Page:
In hour two, we also say “Happy Birthday” to the great Rosanne Cash; there’s new music by Tray Wellington, Anais Mitchell, Leyla McCalla, Steve Forbert, Cristina Vane, and Tom Paxton & Cathy Fink; plus, favorites from Donna the Buffalo, Amos Lee, Rodrigo y Gabriela, Watchhouse, and much more!

The Retro Cocktail Hour (Series)

Produced by Kansas Public Radio

Most recent piece in this series:

The Retro Cocktail Hour #840 (rebroadcast)

From Kansas Public Radio | Part of the The Retro Cocktail Hour series | 01:58:00


The music is served "shaken, not stirred" every week on The Retro Cocktail Hour.  Here you'll find vintage recordings from the dawn of the Hi-Fi Era - imaginative, light-hearted (and sometimes light headed) pop stylings designed to underscore everything from the backyard barbecue to the high-tech bachelor pad. 
Among the artists featured on The Retro Cocktail Hour are lounge legends like Frank Sinatra and Juan Esquivel; tiki gods Martin Denny and Les Baxter; swinging cocktail combos featuring The Three Suns and Jack "Mr. Bongo" Costanzo; and mambo king Perez Prado.  The series also spotlights up and coming lounge/exotica artists, including Waitiki, Ixtahuele, the Tikiyaki Orchestra, Big Kahuna and the Copa Cat Pack, the Voodoo Organist and many more.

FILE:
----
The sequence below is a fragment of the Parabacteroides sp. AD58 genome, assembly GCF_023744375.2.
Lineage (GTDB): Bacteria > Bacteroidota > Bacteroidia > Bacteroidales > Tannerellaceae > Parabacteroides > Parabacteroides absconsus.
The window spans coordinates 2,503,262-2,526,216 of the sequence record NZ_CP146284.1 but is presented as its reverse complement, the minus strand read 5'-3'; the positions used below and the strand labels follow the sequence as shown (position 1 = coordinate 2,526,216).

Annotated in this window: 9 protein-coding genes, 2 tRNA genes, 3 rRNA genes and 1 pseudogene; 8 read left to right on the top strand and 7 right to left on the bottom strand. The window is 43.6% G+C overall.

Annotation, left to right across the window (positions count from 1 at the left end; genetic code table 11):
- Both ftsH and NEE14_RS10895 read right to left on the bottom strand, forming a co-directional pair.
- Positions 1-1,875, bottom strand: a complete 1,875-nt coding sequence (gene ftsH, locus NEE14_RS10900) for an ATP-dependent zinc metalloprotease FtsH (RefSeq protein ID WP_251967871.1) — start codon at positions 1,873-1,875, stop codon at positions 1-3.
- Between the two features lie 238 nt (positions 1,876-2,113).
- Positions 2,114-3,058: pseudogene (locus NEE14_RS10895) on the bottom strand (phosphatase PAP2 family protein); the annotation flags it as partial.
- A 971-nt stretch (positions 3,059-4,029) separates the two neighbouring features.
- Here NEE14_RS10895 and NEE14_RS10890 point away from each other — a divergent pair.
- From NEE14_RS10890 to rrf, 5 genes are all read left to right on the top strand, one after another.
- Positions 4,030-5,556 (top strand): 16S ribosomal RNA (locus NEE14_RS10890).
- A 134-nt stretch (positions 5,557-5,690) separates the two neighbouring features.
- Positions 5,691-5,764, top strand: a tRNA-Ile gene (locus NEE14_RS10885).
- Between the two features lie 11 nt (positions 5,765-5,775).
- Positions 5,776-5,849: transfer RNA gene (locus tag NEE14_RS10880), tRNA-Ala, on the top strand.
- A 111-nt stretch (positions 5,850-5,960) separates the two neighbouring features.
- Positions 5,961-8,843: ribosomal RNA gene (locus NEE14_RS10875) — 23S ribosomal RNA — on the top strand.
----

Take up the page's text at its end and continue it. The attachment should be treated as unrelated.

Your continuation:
Each hour of the show is discrete and can be used in a variety of ways - a weekly two-hour show; a weekly one-hour show; or twice weekly one-hour shows.  Custom promos and fundraising pitches available on request.
Join host Darrell Brogdon at the underground martini bunker for the sounds of space age pop and incredibly strange music!

Afropop Worldwide (Series)

Produced by Afropop Worldwide